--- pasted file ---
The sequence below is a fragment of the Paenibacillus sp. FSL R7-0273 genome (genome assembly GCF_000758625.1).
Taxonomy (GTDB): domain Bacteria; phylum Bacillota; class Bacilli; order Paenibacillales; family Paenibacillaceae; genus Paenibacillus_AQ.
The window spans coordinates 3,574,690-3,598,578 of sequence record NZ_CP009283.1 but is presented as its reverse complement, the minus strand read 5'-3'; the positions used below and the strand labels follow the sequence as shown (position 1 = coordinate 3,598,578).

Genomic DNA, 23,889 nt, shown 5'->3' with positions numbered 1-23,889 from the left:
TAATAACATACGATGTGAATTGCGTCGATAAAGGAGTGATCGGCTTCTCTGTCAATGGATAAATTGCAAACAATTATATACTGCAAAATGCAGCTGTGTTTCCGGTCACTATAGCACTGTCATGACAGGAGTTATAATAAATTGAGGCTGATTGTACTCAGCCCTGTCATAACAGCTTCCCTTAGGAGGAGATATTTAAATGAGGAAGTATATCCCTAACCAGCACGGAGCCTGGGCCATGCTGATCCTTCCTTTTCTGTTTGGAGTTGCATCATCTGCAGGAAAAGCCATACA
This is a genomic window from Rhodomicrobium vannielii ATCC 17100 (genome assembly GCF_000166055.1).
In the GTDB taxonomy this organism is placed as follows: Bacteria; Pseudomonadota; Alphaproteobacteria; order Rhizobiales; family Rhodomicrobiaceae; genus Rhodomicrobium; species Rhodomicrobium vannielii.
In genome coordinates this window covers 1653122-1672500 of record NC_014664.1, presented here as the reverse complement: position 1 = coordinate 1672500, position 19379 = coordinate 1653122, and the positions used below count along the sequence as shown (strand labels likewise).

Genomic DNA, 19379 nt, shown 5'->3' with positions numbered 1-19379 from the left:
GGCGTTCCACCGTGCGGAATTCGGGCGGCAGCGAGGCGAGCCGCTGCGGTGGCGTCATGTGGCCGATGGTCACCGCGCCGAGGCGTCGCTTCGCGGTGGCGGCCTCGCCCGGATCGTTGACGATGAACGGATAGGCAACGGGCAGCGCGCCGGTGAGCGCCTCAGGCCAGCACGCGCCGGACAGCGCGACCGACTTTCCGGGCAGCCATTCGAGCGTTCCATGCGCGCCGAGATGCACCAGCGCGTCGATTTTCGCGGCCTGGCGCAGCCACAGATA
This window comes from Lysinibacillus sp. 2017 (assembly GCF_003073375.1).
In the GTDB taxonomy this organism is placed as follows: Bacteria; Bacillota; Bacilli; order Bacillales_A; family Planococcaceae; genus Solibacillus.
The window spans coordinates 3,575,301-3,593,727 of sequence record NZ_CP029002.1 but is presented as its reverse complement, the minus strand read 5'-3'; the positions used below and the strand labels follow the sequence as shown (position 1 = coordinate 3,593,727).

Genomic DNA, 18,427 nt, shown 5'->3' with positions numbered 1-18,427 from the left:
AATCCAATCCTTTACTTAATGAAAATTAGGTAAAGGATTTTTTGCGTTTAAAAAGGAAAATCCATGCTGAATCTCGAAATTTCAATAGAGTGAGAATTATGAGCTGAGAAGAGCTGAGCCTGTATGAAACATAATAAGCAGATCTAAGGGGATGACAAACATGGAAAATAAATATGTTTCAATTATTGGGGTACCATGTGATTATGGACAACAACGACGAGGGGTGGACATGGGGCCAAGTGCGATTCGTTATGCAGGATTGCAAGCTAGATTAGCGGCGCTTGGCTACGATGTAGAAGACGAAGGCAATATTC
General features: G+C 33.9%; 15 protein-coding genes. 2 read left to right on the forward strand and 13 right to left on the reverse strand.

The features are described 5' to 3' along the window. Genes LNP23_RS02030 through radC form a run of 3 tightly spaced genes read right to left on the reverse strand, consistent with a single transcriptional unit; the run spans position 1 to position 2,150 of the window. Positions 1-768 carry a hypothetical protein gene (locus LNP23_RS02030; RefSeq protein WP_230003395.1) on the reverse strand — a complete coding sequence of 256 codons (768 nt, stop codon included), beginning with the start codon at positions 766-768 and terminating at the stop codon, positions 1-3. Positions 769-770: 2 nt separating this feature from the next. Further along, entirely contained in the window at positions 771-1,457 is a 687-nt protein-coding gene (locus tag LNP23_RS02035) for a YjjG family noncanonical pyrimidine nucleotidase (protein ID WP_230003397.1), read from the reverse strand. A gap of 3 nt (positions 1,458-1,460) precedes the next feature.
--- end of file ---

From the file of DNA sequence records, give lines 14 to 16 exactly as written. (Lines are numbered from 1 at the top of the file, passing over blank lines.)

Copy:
Genomic DNA, 18,427 nt, shown 5'->3' with positions numbered 1-18,427 from the left:
AATCCAATCCTTTACTTAATGAAAATTAGGTAAAGGATTTTTTGCGTTTAAAAAGGAAAATCCATGCTGAATCTCGAAATTTCAATAGAGTGAGAATTATGAGCTGAGAAGAGCTGAGCCTGTATGAAACATAATAAGCAGATCTAAGGGGATGACAAACATGGAAAATAAATATGTTTCAATTATTGGGGTACCATGTGATTATGGACAACAACGACGAGGGGTGGACATGGGGCCAAGTGCGATTCGTTATGCAGGATTGCAAGCTAGATTAGCGGCGCTTGGCTACGATGTAGAAGACGAAGGCAATATTC
General features: G+C 33.9%; 15 protein-coding genes. 2 read left to right on the forward strand and 13 right to left on the reverse strand.